HISTORY OF TRANSPLANT
 Sixty years ago,
scientists were on the
crisp of revolutionary
scientific breakthrough.
 In the preceding decades,
rese...
… more history
Studies showed that human
organs transplantation could
be done, and that it would be
enormously beneficial ...
Following
decades
Doctors started
transplanting others organs
successfully.
Shortage Problem
Today, most organs
transplants are
relatively safe. But
doctors and patients
now face a new
obstacle ther...
Living Donor
 Kidney and liver may
be transplanted from a
living donor since
people are born with an
extra kidney and the...
… other kinds of donors.
 If patients need
heart, lungs, pancreas
or cornea transplant;
they will need to get it
from a c...
Organs distribution system.
• In the USA, a patient who wants an organ transplant
from a cadaverous donor must become part...
In our country (Argentina):
INCUCAI: A decentralized organization depending on
the National Health Ministry, is the nation...
Argentine Proud.
• Finally, with great honour, we would like to
mention Dr Rene Favaloro (1923-2000) who was
the first Arg...
Questions
 how politicians work to solve the organs
shortage problem?
 what is the difference between a living donor
and...
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History of transplant

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History of transplant

  1. 1. HISTORY OF TRANSPLANT
  2. 2.  Sixty years ago, scientists were on the crisp of revolutionary scientific breakthrough.  In the preceding decades, researchers had some successful organs transplants in animals, but a few attempts at human had failed.
  3. 3. … more history Studies showed that human organs transplantation could be done, and that it would be enormously beneficial to thousands patients, but till that moment, nobody had been able to do it.
  4. 4. Following decades Doctors started transplanting others organs successfully.
  5. 5. Shortage Problem Today, most organs transplants are relatively safe. But doctors and patients now face a new obstacle there are not enough organs donors, so patients must wait for months or even years for their chance to be transplanted.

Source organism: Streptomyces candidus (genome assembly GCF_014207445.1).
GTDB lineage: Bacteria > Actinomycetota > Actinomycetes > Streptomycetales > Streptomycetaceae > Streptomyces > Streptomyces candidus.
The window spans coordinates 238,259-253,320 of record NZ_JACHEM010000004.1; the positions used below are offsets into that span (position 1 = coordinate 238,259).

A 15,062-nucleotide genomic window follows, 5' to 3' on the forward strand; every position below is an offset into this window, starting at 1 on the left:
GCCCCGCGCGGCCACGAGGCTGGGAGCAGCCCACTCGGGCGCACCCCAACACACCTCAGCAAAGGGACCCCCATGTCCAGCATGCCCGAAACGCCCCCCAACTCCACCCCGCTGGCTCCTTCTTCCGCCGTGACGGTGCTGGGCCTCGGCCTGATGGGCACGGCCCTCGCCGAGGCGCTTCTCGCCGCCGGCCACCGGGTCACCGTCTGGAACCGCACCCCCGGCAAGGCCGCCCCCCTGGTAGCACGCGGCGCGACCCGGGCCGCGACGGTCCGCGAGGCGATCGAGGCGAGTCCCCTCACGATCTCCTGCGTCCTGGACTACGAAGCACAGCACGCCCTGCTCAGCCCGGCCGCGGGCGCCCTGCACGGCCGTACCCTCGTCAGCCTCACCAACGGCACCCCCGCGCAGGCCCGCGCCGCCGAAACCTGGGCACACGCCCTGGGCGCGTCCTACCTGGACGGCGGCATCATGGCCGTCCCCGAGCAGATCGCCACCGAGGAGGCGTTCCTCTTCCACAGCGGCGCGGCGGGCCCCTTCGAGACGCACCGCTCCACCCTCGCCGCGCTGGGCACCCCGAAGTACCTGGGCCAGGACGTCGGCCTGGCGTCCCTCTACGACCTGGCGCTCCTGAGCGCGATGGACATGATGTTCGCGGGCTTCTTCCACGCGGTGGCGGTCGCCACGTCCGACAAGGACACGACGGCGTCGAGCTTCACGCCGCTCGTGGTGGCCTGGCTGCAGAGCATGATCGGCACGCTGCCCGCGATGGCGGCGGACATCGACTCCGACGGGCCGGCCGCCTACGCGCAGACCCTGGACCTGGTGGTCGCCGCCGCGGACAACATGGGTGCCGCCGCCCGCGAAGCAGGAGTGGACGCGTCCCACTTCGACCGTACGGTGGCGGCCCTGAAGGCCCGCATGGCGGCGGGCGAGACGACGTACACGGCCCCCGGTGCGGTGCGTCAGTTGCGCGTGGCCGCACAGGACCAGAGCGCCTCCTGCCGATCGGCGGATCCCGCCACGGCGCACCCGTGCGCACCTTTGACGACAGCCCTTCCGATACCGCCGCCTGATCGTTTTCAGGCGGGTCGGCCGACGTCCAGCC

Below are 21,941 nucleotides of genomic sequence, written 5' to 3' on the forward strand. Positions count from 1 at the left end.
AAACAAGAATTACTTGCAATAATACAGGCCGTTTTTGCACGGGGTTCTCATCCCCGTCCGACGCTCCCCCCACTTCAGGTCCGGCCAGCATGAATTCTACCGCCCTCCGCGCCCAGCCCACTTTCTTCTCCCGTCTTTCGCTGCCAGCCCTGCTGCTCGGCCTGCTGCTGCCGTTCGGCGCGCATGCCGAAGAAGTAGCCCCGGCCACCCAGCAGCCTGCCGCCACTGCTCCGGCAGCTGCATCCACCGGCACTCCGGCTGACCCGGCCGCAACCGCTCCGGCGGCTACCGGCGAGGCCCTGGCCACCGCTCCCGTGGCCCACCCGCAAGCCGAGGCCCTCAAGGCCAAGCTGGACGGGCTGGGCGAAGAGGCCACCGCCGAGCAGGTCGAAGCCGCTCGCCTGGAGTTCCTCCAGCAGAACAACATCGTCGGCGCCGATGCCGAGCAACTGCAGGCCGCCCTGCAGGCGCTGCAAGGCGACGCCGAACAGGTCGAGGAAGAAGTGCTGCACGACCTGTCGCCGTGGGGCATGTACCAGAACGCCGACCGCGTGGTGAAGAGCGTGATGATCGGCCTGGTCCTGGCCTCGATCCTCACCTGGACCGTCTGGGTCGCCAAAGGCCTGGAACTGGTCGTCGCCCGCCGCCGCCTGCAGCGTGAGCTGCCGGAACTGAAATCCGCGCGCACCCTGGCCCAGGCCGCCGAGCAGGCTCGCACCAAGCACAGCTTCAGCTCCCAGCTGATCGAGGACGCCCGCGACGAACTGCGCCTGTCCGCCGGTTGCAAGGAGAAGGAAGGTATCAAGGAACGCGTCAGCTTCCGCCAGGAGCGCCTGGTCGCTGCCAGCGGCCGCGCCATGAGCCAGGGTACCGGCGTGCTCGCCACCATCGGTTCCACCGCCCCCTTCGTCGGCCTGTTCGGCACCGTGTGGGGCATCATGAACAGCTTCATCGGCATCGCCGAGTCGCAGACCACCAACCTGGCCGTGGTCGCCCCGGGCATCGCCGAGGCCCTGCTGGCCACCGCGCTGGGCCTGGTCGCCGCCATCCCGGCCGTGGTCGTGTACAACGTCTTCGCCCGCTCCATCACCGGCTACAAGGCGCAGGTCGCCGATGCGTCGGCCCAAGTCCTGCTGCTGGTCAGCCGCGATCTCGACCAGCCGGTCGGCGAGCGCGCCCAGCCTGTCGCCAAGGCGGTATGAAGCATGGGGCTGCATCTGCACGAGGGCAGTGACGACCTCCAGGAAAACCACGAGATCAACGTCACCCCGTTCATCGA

6. 6. Living Donor  Kidney and liver may be transplanted from a living donor since people are born with an extra kidney and the liver is regenerative.  For this procedure, a patient generally finds a willing donor in a friend or family member that is a match.
  7. 7. … other kinds of donors.  If patients need heart, lungs, pancreas or cornea transplant; they will need to get it from a cadaverous deceased donor.  Acceptable donors are people who are brain dead but live on an artificial support. Even though they are technically dead, their body is still functioning which means the organs remain healthy .
  8. 8. Organs distribution system. • In the USA, a patient who wants an organ transplant from a cadaverous donor must become part of an elaborate nation wide organ distribution system, known as the Organ Procurement and Transplantation Network (OPTN), and is operated by (UNOS) an independent not profit organization which maintains a database of patients or waiting organs.
  9. 9. In our country (Argentina): INCUCAI: A decentralized organization depending on the National Health Ministry, is the national authority that coordinates organ, tissue and cell procurement and transplantation. SINTRA: Is the online database system that administrates and manages and supervises it in the national field.
  10. 10. Argentine Proud. • Finally, with great honour, we would like to mention Dr Rene Favaloro (1923-2000) who was the first Argentine heart surgeon to perform successfully heart transplant surgery in Argentina. • He was also a pioneer developing a technique called Cardiac Bypass. He had revolutionized thoracic surgery in a way that saved and it is still saving millions of patients with coronary disease in the world.
  11. 11. Questions  how politicians work to solve the organs shortage problem?  what is the difference between a living donor and a cadaverous donor? Karin Mendoza- Ana Maria Lanza.

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